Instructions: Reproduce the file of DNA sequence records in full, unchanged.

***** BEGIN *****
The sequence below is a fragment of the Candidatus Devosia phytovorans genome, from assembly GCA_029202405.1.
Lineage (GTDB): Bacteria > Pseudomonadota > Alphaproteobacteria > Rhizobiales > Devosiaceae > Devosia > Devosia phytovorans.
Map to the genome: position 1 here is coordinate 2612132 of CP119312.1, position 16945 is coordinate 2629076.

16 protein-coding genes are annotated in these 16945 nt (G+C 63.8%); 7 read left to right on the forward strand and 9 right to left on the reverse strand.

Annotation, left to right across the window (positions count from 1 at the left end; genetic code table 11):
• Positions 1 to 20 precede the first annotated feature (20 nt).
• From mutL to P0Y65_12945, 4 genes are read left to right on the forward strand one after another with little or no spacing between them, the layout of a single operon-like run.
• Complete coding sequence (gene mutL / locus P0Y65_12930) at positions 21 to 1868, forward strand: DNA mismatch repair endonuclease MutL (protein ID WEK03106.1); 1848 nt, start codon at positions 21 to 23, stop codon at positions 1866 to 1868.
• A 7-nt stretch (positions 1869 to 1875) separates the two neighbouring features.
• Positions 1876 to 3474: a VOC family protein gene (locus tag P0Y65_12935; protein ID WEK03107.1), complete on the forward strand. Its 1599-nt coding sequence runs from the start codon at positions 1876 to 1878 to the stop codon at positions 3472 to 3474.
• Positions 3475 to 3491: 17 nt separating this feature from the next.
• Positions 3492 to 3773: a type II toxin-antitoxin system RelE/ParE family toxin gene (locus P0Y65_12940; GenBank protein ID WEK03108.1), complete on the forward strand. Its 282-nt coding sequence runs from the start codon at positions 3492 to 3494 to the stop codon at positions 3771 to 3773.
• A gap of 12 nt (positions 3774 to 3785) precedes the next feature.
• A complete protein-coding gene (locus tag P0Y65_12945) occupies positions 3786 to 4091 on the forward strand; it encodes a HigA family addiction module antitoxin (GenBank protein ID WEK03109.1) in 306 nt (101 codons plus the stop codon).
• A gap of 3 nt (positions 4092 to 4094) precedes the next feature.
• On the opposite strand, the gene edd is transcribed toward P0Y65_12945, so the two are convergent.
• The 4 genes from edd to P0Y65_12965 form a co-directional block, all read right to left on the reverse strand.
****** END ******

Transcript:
The sequence below is a fragment of the Candidatus Devosia phytovorans genome, from assembly GCA_029202405.1.
Lineage (GTDB): Bacteria > Pseudomonadota > Alphaproteobacteria > Rhizobiales > Devosiaceae > Devosia > Devosia phytovorans.
Map to the genome: position 1 here is coordinate 2612132 of CP119312.1, position 16945 is coordinate 2629076.

16 protein-coding genes are annotated in these 16945 nt (G+C 63.8%); 7 read left to right on the forward strand and 9 right to left on the reverse strand.

Annotation, left to right across the window (positions count from 1 at the left end; genetic code table 11):
• Positions 1 to 20 precede the first annotated feature (20 nt).
• From mutL to P0Y65_12945, 4 genes are read left to right on the forward strand one after another with little or no spacing between them, the layout of a single operon-like run.
• Complete coding sequence (gene mutL / locus P0Y65_12930) at positions 21 to 1868, forward strand: DNA mismatch repair endonuclease MutL (protein ID WEK03106.1); 1848 nt, start codon at positions 21 to 23, stop codon at positions 1866 to 1868.
• A 7-nt stretch (positions 1869 to 1875) separates the two neighbouring features.
• Positions 1876 to 3474: a VOC family protein gene (locus tag P0Y65_12935; protein ID WEK03107.1), complete on the forward strand. Its 1599-nt coding sequence runs from the start codon at positions 1876 to 1878 to the stop codon at positions 3472 to 3474.
• Positions 3475 to 3491: 17 nt separating this feature from the next.
• Positions 3492 to 3773: a type II toxin-antitoxin system RelE/ParE family toxin gene (locus P0Y65_12940; GenBank protein ID WEK03108.1), complete on the forward strand. Its 282-nt coding sequence runs from the start codon at positions 3492 to 3494 to the stop codon at positions 3771 to 3773.
• A gap of 12 nt (positions 3774 to 3785) precedes the next feature.
• A complete protein-coding gene (locus tag P0Y65_12945) occupies positions 3786 to 4091 on the forward strand; it encodes a HigA family addiction module antitoxin (GenBank protein ID WEK03109.1) in 306 nt (101 codons plus the stop codon).
• A gap of 3 nt (positions 4092 to 4094) precedes the next feature.
• On the opposite strand, the gene edd is transcribed toward P0Y65_12945, so the two are convergent.
• The 4 genes from edd to P0Y65_12965 form a co-directional block, all read right to left on the reverse strand.